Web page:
# Using jit

We know how to find hotspots now, how do we improve their performance?

We jit them!

We'll start with a trivial example but get to some more realistic applications shortly.

### Array sum

The function below is a naive sum function that sums all the elements of a given array.

def sum_array(inp):
J, I = inp.shape

#this is a bad idea
mysum = 0
for j in range(J):
for i in range(I):
mysum += inp[j, i]

return mysum

import numpy

arr = numpy.random.random((300, 300))


First hand the array arr off to sum_array to make sure it works (or at least doesn't error out)

sum_array(arr)

45102.033677230997


Now run and save timeit results of sum_array as a baseline to compare against.

plain = %timeit -o sum_array(arr)

100 loops, best of 3: 14.7 ms per loop


# Let's get started

from numba import jit


Note: There are two ways to jit a function. These are just two ways of doing the same thing. You can choose whichever you prefer.

## As a function call

sum_array_numba = jit()(sum_array)


What's up with the weird double ()s? We'll cover that in a little bit.

Now we have a new function, called sum_array_numba which is the jitted version of sum_array. We can again make sure that it works (and hopefully produces the same result as sum_array).

sum_array_numba(arr)

45102.033677231


Good, that's the same result as the first version, so nothing has gone horribly wrong.

Now let's time and save these results.

jitted = %timeit -o sum_array_numba(arr)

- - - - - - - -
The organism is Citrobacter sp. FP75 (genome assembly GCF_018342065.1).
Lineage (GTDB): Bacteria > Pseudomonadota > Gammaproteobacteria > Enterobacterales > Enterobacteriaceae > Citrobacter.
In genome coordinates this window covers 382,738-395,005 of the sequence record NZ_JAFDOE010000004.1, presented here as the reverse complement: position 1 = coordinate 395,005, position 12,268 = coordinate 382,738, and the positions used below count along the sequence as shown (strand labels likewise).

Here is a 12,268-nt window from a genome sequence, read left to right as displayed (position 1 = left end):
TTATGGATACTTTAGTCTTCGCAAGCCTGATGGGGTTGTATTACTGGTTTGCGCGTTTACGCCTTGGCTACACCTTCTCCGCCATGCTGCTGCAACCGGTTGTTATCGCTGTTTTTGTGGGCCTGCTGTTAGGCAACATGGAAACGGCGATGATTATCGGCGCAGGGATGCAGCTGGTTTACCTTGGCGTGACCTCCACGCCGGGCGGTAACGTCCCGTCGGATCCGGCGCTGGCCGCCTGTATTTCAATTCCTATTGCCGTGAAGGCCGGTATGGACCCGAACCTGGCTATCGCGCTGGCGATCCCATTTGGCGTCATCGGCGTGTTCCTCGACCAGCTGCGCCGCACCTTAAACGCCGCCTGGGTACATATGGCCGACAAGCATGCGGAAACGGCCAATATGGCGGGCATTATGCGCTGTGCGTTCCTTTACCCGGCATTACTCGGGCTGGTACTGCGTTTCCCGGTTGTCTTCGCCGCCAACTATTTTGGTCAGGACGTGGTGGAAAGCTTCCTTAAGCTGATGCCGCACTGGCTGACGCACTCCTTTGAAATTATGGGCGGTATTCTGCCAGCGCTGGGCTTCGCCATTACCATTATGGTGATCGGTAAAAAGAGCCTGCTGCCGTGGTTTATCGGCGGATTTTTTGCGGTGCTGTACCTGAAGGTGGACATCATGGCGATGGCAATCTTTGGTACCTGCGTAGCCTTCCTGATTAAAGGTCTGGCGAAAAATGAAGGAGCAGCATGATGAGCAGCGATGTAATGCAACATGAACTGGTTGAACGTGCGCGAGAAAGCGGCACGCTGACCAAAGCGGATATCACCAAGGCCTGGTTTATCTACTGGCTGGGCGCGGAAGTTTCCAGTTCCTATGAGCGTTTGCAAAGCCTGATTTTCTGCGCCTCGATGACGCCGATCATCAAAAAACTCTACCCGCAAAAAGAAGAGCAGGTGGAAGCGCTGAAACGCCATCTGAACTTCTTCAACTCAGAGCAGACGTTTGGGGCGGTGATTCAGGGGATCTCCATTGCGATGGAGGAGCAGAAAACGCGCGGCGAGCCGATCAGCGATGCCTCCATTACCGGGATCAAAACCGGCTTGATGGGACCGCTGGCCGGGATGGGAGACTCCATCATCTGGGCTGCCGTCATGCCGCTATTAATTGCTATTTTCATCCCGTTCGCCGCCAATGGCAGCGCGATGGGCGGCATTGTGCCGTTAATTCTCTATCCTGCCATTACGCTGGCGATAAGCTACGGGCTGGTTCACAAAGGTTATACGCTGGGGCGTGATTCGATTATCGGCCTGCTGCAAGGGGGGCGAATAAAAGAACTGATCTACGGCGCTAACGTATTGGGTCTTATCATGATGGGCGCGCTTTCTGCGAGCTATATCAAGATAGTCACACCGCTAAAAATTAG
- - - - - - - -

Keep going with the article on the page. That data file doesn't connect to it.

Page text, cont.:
10000 loops, best of 3: 73.9 µs per loop


Wow. 73.7 µs is a lot faster than 15.5 ms... How much faster? Let's see.

plain.best / jitted.best

198.80740381645145


So, a factor of 210x. Not too shabby. But we're comparing the best runs, what about the worst runs?

plain.worst / jitted.worst

278.7481542534447


Yeah, that's still an incredible speedup.

## (more commonly) As a decorator

The second way to jit a function is to use the jit decorator. This is a very easy syntax to handle and makes applying jit to a function trivial.

Note that the only difference in terms of the outcome (compared to the other jit method) is that there will be only one function, called sum_array that is a Numba jitted function. The "original" sum_array will no longer exist, so this method, while convenient, doesn't allow you to compare results between "vanilla" and jitted Python.

When should you use one or the other? That's up to you. If I'm investigating whether Numba can help, I use jit as a function call, so I can compare results. Once I've decided to use Numba, I stick with the decorator syntax since it's much prettier (and I don't care if the "original" function is available).

@jit
def sum_array(inp):
I, J = inp.shape

mysum = 0
for i in range(I):
for j in range(J):
mysum += inp[i, j]

return mysum

sum_array(arr)

45102.033677231


So again, we can see that we have the same result. That's good. And timing?

%timeit sum_array(arr)

10000 loops, best of 3: 73.8 µs per loop


As expected, more or less identical to the first jit example.

## How does this compare to NumPy?

NumPy, of course, has built in methods for summing arrays, how does Numba stack up against those?

%timeit arr.sum()

10000 loops, best of 3: 33.9 µs per loop


Right. Remember, NumPy has been hand-tuned over many years to be very, very good at what it does. For simple operations, Numba is not going to outperform it, but when things get more complex Numba can save the day.

Also, take a moment to appreciate that our jitted code, which was compiled on-the-fly is offering performance in the same order of magnitude as NumPy. That's pretty incredible.

## When does numba compile things?

numba is a just-in-time (hence, jit) compiler. The very first time you run a numba compiled function, there will be a little bit of overhead for the compilation step to take place. In practice, this is usually not noticeable. You may get a message from timeit that one "run" was much slower than most; this is due to the compilation overhead.